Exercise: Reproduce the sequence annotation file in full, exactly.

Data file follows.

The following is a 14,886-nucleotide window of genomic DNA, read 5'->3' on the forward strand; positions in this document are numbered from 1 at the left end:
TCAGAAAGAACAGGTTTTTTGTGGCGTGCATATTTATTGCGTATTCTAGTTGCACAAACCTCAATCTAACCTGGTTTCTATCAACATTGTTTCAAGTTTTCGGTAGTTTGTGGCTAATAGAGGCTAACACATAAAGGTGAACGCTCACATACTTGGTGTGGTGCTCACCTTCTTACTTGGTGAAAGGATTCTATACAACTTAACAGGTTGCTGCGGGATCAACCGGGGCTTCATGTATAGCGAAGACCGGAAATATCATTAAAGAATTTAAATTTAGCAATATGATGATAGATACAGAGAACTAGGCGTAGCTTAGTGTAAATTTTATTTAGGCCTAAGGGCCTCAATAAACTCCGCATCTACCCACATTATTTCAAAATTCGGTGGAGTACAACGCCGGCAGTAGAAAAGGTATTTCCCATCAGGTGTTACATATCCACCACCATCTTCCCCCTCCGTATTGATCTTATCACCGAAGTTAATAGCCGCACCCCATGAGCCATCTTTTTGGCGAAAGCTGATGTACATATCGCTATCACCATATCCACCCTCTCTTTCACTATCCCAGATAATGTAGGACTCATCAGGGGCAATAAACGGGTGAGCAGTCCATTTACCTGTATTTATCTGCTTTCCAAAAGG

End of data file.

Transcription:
The following is a 14,886-nucleotide window of genomic DNA, read 5'->3' on the forward strand; positions in this document are numbered from 1 at the left end:
TCAGAAAGAACAGGTTTTTTGTGGCGTGCATATTTATTGCGTATTCTAGTTGCACAAACCTCAATCTAACCTGGTTTCTATCAACATTGTTTCAAGTTTTCGGTAGTTTGTGGCTAATAGAGGCTAACACATAAAGGTGAACGCTCACATACTTGGTGTGGTGCTCACCTTCTTACTTGGTGAAAGGATTCTATACAACTTAACAGGTTGCTGCGGGATCAACCGGGGCTTCATGTATAGCGAAGACCGGAAATATCATTAAAGAATTTAAATTTAGCAATATGATGATAGATACAGAGAACTAGGCGTAGCTTAGTGTAAATTTTATTTAGGCCTAAGGGCCTCAATAAACTCCGCATCTACCCACATTATTTCAAAATTCGGTGGAGTACAACGCCGGCAGTAGAAAAGGTATTTCCCATCAGGTGTTACATATCCACCACCATCTTCCCCCTCCGTATTGATCTTATCACCGAAGTTAATAGCCGCACCCCATGAGCCATCTTTTTGGCGAAAGCTGATGTACATATCGCTATCACCATATCCACCCTCTCTTTCACTATCCCAGATAATGTAGGACTCATCAGGGGCAATAAACGGGTGAGCAGTCCATTTACCTGTATTTATCTGCTTTCCAAAAGG